Why are the testimonies of these two men ignored?
They are not being ignored.
 
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Aaron_2016

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Some believe the order to go slow ahead after the collision may have increased the rate of water rushing into the ship, and when the engines finally stopped the rate of water greatly reduced.

What I find puzzling is Barrett's choice of words.


Q - Let us understand it. You said that the bunker in No. 5 had got some water coming into it?
A - Yes; but the hole was not so big in that section as it was in No. 6 section. By the time the water had got there she had stopped.
Q - So that the water was not coming into No. 5 fast enough to flood it?
A - No.

Is Barrett suggesting that the water rushed into No. 6 because the ship was moving at high speed, and when he crossed into No. 5 and saw the water enter the bunker in No. 5 the ship had by that time stopped and the water was not rushing as fast as it was previously in No. 6 ?


.
 

Harland Duzen

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Is Barrett suggesting that the water rushed into No. 6 because the ship was moving at high speed, and when he crossed into No. 5 and saw the water enter the bunker in No. 5 the ship had by that time stopped and the water was not rushing as fast as it was previously in No. 6 ?

Good Point! It is feasible that her movement though the water did force more water though the gash than when she would have stopped and it's force could have reduced to a that of water coming out of a tap.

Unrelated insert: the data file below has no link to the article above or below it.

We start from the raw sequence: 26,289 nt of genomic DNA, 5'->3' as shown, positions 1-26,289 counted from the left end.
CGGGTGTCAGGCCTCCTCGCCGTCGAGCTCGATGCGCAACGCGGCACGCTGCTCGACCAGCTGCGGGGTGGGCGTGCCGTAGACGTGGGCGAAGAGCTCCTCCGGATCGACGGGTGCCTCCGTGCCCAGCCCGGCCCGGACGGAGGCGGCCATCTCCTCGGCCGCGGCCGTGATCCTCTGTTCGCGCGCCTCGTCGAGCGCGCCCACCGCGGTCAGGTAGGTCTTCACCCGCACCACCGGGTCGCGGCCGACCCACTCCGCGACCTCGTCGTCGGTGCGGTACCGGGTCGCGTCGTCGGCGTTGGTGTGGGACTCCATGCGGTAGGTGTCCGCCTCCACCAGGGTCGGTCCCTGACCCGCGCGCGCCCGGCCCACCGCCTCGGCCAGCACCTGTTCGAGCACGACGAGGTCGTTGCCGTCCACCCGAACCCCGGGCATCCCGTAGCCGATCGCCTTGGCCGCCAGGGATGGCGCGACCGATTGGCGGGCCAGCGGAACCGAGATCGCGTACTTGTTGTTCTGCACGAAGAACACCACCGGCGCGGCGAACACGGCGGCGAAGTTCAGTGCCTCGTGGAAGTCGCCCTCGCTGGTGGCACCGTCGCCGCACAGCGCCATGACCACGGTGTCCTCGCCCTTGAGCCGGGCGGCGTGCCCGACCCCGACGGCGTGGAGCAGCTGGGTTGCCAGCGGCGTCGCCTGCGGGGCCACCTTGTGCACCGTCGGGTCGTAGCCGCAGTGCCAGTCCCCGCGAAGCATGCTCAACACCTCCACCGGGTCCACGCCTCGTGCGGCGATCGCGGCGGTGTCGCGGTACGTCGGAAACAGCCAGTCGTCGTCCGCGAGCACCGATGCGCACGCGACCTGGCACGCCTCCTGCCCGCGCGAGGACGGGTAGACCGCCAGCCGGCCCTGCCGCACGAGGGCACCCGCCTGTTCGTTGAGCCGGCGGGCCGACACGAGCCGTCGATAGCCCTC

Harland Duzen

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It is probable that despite the Titanic now drifting to a halt, that the Boiler Room 6 gash was still large enough to rapidly flood the compartment despite the force of water being greatly decreased. perhaps however after a while, the water pressure meant Boiler Room 6 stop flooding but the weight of the other flooded comparments dragging the ship down and water later flowing into Scotland road (and thus over the bulkhead) began to increase the water level again.

One question I just realised, is that when Boiler Room 5's bulkhead gave away / collapse / failed etc and Barrett fled the Compartment, he must have climbed unto Scotland Road and then seen water slowly filling the corridor.
 

Jim Currie

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There is no way boiler Room 5's main bulkhead gave way. The water tight transverse bulkheads between compartments were, as in all ships, designed to withstand the pressure on them caused by the adjacent compartment being filled to the top. All such main bulkheads were braced on one side by heavy vertical, closely spaced, frames and the plating would have increased in thickness from top to bottom. When the bunker door was closed, the bunker would fill up to a point where the doors themselves would fail; they were not water tight. The result would have been a temporary torrent about 3 feert deep which would have subsided quickly and the water level would have fallen then began once more to rise, slowly.
 
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I agree with Jim.

When Barrett went over to the open bunker door on the starboard side of BR5 he saw water coming in ‘the very same as an ordinary fire hose’. He then shut the bunker door and informed Asst. 2nd Engineer Shepherd who then informed Hesketh. Assuming an equivalent 3¼ inch diameter opening with a pressure head of 25ft, the initial intake rate at that point would be about 4 tons per minute. This comes about by multiplying the area of the assumed opening (0.06sq.ft) by the velocity of water intake from a pressure head of 25ft (40ft/sec), and converting to tons per minute. The 250 ton/hour ballast and bilge pump located in the pump room of No 5 boiler room should have been enough to keep this inflow in check once the drain rate out of the bunker equalised with the inflow rate coming into it.